I’m not opposed to working with machines. Given the opportunity, I’ll generally choose the self-checkout at the grocery store and order from the kiosks at McDonald’s, but for a job interview, replacing the company representative with a computer screen or a bot is a disaster waiting to happen.
The Wall Street Journal described companies who are using one-sided interviews as a way “to streamline the hiring process to nab promising candidates before they can get away. For some, that has meant rethinking the tried-and-true phone interview, rolling out one-sided, automated exchanges in which applicants give recorded responses to a series of questions.”
I get the logic–if I’m interested in you as a candidate, I can set up an automated interview that you can do when you have time. We don’t have to coordinate schedules–and this is a huge benefit for someone that is currently employed.
To keep reading, click here: If You Want Job Candidates to Hate You, Follow this Plan
6 thoughts on “If You Want Job Candidates to Hate You, Follow this Plan”
This reminds me of my sister (1 of 5 siblings) who is one of those “don’t call me – just text me” kind of people. Her lack of interest in actual back-and-forth, real-time conversations consequently means she’s the one of the six of us that is often left out of the fun, spontaneous sibling get togethers. She’s the one that misses out on the detailed family updates & amusing stories because no one wants to text that kind of stuff. And now with job interviews! Such a sad state we’re coming to when people fail to see the value in face-to-face and real time conversations.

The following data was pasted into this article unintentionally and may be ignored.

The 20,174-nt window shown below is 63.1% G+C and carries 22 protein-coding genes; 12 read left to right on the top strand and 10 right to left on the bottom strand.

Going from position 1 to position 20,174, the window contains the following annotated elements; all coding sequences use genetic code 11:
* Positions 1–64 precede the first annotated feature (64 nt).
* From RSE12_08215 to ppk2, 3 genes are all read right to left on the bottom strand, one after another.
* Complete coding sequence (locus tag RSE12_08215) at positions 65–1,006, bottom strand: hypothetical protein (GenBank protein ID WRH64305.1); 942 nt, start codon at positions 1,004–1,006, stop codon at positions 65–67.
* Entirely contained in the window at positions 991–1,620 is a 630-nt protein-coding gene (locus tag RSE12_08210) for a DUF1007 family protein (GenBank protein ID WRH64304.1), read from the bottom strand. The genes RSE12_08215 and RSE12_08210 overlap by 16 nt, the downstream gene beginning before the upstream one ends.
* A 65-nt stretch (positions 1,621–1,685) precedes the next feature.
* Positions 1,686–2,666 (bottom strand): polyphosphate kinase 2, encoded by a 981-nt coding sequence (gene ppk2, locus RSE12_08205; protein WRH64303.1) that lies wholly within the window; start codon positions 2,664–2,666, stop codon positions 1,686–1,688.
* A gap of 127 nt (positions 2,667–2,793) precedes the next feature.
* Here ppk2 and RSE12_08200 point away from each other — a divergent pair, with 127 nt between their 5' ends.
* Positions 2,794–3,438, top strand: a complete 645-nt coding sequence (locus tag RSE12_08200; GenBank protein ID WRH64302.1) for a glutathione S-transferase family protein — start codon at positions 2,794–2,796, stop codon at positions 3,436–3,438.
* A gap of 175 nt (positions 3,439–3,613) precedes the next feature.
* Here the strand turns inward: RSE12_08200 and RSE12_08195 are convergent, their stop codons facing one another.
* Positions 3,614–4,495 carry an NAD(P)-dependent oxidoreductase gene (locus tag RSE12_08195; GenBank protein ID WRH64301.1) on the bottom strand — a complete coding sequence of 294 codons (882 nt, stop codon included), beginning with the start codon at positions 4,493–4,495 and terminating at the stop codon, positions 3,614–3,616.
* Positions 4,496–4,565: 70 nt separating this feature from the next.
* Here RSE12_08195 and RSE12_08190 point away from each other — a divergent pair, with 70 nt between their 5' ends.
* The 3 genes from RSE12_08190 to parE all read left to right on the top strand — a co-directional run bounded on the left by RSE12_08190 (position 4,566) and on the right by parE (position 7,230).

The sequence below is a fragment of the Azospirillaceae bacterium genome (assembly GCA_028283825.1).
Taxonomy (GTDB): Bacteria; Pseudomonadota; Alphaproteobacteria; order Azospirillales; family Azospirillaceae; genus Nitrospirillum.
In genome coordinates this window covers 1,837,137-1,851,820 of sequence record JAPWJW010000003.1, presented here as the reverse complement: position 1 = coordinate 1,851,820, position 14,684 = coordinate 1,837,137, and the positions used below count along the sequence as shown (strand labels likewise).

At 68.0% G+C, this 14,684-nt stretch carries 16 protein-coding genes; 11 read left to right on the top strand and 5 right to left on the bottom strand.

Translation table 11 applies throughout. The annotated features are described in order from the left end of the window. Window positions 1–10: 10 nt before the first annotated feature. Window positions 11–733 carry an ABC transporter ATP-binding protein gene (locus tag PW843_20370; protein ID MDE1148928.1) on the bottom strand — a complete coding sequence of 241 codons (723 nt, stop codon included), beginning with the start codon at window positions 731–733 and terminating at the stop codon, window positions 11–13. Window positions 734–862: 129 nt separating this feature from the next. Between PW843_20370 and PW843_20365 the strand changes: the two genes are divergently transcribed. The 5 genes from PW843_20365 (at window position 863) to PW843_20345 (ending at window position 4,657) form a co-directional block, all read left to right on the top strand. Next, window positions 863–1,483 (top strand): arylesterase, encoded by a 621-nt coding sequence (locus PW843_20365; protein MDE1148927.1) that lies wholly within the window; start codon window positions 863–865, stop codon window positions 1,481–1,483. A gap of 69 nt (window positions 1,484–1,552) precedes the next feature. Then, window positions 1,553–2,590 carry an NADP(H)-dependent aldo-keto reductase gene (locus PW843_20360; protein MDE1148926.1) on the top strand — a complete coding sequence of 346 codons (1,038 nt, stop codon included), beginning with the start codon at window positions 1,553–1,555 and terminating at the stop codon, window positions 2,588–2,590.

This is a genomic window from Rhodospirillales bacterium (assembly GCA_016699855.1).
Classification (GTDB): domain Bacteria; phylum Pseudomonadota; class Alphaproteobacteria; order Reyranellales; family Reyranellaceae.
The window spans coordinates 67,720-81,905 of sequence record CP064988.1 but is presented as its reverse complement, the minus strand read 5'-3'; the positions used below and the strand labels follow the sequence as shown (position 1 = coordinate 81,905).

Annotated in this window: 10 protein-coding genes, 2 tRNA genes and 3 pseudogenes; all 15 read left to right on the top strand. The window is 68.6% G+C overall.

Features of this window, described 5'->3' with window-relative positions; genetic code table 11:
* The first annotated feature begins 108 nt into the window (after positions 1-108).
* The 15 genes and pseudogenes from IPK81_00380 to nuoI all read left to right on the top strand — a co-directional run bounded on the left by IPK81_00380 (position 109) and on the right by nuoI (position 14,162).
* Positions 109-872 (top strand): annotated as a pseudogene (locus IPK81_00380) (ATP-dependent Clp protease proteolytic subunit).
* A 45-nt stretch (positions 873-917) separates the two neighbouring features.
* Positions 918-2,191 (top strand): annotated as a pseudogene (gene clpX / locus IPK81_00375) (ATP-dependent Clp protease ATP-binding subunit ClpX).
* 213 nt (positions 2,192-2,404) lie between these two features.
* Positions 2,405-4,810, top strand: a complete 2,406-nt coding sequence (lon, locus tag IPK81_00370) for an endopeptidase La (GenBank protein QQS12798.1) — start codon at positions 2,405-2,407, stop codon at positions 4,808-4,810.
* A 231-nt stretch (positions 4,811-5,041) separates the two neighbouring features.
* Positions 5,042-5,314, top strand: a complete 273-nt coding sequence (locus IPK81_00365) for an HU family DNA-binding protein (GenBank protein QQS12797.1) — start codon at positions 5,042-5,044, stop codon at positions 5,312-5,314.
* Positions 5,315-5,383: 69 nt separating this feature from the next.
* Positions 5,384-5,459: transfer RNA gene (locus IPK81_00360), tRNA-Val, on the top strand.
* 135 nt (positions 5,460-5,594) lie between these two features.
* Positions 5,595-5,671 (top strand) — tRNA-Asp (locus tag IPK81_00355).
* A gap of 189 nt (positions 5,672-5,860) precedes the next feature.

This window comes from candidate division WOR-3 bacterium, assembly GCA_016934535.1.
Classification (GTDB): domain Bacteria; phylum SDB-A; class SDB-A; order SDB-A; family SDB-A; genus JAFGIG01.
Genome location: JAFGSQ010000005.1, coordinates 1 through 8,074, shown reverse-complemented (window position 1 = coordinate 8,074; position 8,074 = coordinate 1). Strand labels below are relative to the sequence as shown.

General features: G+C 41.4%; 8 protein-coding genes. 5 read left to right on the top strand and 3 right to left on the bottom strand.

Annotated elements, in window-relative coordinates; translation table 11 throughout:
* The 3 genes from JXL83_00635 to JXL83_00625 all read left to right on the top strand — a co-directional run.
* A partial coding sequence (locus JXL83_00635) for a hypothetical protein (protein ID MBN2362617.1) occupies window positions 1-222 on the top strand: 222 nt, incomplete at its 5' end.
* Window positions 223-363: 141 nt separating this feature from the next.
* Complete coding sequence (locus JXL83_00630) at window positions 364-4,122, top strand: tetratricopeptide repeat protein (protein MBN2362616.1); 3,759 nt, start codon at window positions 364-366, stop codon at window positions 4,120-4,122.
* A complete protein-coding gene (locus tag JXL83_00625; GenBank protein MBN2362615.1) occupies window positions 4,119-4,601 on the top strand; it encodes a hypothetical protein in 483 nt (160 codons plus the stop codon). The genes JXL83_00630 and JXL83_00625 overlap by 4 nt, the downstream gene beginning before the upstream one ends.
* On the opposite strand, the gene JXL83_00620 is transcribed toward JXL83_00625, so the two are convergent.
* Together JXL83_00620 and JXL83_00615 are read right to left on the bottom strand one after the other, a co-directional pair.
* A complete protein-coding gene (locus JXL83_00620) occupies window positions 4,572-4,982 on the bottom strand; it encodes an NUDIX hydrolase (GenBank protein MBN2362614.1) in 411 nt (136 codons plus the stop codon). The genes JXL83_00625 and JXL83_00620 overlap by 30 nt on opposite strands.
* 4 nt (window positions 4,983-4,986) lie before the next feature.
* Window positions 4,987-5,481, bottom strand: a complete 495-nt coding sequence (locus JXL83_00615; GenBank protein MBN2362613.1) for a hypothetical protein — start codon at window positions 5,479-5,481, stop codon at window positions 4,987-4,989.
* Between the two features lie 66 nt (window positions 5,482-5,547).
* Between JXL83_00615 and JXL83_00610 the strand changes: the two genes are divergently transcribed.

I have more than ten years’ experience and the only jobs around here are entry-level. I’ve run into this automated phone screen twice now, both times with law firms, and I bailed both times. You ghost me after an interview and you end up on my Forever No list. You do automated phone screens and you end up on the same list.
It’s bull spit. It doesn’t save time; someone still has to listen to all the recordings. I can’t ask questions, which is also spit because I have dyscalculia and I need to self-select out if there is accounting involved. A company that doesn’t have time to talk to me probably won’t treat me very well as an employee, so BUH-BYE.
It all comes down to cutting labor costs. A company that overuses this technology for getting employees has little regard for employees other than a body to fill a specific job(hopefully not a customer oriented position). Maybe the future younger generations of workers who are more attuned to quirks using technology will find this process easier. For those of us who still feel face to face conversation is needed to fully present ourselves, this is problematic because it limits the response.
I don’t think it’s an age issue. I have friends and family in their 20’s who find ordering food at a kiosk or purchasing groceries at the self scanner annoying. You still need human intervention to intervene if there’s a problem or to watch for fraud or whatever. And using the kiosks doesn’t make it any faster. So why not keep the human element involved in the whole process? Same with hiring. JUst that 30 minute interaction with a real person can tell both the interviewer and the candidate way more than a one-sided robocall.
I Skype-interviewed for a technical role at one of Kroger’s backend-infrastructure sites a couple of years back. The interview-coordinator read some questions and recorded me and my answers for the hiring manager(s). It was interesting, but as you noted it’s difficult to “read” the interviewer and ask questions. I probably learned enough to figure out I didn’t want to be a cog in the Kroger company, even if they had pursued me further.
Another turn off are automated reference checks. Have your references fill in something on-Line vs a person calling them. Ran into this last year when I switched jobs. Bizarre given this was a senior, specialized position and a human might have found out something beyond pure pablum.
Comments are closed.